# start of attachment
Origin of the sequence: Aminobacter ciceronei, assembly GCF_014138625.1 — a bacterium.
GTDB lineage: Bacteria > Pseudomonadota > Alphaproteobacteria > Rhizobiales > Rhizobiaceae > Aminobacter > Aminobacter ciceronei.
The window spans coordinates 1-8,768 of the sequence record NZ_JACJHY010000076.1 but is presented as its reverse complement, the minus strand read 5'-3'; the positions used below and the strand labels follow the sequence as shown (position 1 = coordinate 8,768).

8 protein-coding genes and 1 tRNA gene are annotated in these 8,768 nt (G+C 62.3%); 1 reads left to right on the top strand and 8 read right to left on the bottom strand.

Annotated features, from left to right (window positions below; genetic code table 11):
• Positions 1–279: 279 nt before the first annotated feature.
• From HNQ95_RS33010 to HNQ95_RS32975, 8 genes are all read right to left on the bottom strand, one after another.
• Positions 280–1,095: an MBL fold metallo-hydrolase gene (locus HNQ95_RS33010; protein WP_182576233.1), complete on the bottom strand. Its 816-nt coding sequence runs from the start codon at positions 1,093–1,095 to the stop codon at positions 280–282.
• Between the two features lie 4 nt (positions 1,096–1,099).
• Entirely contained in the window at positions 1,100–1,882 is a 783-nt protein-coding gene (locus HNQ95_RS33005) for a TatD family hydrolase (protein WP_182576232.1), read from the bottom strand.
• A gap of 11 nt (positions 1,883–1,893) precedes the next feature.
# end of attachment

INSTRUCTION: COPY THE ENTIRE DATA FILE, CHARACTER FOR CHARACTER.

Origin of the sequence: Aminobacter ciceronei, assembly GCF_014138625.1 — a bacterium.
GTDB lineage: Bacteria > Pseudomonadota > Alphaproteobacteria > Rhizobiales > Rhizobiaceae > Aminobacter > Aminobacter ciceronei.
The window spans coordinates 1-8,768 of the sequence record NZ_JACJHY010000076.1 but is presented as its reverse complement, the minus strand read 5'-3'; the positions used below and the strand labels follow the sequence as shown (position 1 = coordinate 8,768).

8 protein-coding genes and 1 tRNA gene are annotated in these 8,768 nt (G+C 62.3%); 1 reads left to right on the top strand and 8 read right to left on the bottom strand.

Annotated features, from left to right (window positions below; genetic code table 11):
• Positions 1–279: 279 nt before the first annotated feature.
• From HNQ95_RS33010 to HNQ95_RS32975, 8 genes are all read right to left on the bottom strand, one after another.
• Positions 280–1,095: an MBL fold metallo-hydrolase gene (locus HNQ95_RS33010; protein WP_182576233.1), complete on the bottom strand. Its 816-nt coding sequence runs from the start codon at positions 1,093–1,095 to the stop codon at positions 280–282.
• Between the two features lie 4 nt (positions 1,096–1,099).
• Entirely contained in the window at positions 1,100–1,882 is a 783-nt protein-coding gene (locus HNQ95_RS33005) for a TatD family hydrolase (protein WP_182576232.1), read from the bottom strand.
• A gap of 11 nt (positions 1,883–1,893) precedes the next feature.